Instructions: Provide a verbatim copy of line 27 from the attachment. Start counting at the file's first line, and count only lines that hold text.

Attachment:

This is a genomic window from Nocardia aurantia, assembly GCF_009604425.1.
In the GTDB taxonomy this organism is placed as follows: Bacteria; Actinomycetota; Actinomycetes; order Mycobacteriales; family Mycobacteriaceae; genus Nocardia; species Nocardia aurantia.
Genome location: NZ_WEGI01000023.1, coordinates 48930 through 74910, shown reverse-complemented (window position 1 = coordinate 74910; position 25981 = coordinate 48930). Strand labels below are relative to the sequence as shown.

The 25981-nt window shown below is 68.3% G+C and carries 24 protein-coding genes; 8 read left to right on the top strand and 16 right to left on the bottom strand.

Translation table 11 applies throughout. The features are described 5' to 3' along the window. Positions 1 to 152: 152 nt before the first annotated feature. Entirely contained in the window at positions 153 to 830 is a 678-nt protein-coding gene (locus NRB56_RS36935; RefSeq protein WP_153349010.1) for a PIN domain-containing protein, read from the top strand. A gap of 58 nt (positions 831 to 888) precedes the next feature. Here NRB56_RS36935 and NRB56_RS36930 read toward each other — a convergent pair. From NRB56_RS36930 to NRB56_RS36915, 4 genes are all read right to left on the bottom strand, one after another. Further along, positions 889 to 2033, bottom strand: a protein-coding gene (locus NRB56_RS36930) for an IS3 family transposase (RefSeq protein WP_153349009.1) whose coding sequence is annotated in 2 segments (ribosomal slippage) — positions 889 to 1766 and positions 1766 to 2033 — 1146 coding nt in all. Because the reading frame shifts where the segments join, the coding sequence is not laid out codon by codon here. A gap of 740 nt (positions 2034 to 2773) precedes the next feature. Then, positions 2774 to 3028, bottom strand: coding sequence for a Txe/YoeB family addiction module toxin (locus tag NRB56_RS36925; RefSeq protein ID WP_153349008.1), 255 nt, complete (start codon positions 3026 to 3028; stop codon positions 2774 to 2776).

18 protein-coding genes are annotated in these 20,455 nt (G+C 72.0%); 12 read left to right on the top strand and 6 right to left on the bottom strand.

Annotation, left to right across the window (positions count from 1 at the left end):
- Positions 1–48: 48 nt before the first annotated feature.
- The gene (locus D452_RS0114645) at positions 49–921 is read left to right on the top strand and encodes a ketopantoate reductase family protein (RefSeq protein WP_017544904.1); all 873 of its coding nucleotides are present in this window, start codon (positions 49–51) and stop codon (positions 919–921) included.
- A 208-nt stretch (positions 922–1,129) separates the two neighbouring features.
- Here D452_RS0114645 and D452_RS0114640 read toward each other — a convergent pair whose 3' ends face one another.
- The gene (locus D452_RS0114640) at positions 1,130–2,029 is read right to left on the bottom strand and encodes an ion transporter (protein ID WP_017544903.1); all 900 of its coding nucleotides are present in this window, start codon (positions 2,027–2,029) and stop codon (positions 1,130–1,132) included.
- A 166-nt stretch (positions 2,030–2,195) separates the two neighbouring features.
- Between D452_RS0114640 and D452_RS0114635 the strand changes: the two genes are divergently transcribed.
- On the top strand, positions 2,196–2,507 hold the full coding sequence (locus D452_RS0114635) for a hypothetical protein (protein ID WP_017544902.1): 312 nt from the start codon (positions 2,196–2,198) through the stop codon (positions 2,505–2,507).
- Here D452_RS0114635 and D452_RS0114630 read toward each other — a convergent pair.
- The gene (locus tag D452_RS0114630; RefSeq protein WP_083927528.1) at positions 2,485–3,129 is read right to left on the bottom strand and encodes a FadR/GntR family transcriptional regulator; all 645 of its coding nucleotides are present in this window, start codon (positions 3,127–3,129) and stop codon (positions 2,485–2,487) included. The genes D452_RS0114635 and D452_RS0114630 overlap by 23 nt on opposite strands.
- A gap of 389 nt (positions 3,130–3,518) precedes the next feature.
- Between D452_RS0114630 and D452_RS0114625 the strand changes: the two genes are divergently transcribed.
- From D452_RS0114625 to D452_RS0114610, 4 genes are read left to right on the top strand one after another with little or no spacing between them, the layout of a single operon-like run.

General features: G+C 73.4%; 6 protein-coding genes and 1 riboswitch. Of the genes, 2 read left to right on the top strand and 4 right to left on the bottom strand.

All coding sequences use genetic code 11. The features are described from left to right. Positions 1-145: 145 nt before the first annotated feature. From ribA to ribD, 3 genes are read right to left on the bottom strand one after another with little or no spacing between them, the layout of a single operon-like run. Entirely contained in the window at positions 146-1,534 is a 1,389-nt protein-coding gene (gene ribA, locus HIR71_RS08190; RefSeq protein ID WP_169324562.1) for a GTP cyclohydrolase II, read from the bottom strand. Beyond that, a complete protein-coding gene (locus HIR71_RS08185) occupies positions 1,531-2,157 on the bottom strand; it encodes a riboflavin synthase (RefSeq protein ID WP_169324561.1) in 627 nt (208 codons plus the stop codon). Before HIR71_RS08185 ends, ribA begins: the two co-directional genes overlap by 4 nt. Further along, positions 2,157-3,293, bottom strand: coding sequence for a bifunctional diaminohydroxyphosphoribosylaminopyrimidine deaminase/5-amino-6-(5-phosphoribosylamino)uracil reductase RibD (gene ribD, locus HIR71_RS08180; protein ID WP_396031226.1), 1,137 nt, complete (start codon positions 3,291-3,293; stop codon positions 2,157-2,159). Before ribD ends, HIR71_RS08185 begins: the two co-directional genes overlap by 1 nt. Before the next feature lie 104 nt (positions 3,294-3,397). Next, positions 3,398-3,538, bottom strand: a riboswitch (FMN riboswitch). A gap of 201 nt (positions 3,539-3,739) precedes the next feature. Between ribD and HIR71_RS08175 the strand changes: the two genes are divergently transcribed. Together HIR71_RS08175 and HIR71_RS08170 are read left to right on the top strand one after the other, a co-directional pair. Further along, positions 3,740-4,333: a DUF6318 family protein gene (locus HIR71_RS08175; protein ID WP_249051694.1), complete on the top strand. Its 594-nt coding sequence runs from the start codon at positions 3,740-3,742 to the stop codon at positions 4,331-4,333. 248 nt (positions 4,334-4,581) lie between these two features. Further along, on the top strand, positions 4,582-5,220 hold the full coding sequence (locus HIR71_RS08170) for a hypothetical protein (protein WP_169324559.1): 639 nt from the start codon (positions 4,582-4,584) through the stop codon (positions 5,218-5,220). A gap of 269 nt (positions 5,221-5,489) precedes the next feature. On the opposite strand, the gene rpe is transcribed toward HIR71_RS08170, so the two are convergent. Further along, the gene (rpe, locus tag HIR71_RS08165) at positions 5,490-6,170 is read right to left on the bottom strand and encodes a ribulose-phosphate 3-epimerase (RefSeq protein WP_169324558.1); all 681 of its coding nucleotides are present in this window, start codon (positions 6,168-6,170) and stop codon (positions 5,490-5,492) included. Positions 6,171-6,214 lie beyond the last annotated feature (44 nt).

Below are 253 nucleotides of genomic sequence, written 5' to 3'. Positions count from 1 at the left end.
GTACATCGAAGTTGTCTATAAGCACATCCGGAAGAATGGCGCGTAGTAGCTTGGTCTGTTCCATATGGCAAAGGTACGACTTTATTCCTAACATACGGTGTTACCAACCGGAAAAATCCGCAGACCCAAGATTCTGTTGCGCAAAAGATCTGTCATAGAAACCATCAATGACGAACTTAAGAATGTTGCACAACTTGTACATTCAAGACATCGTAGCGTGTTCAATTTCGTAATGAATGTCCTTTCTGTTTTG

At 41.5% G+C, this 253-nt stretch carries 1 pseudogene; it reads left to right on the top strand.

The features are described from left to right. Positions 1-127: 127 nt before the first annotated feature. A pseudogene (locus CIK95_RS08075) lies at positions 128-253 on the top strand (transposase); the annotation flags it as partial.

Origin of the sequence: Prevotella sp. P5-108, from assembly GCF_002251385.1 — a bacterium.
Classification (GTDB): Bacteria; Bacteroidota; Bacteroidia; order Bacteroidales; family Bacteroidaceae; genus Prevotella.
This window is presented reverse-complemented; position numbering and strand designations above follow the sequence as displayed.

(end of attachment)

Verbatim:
Origin of the sequence: Prevotella sp. P5-108, from assembly GCF_002251385.1 — a bacterium.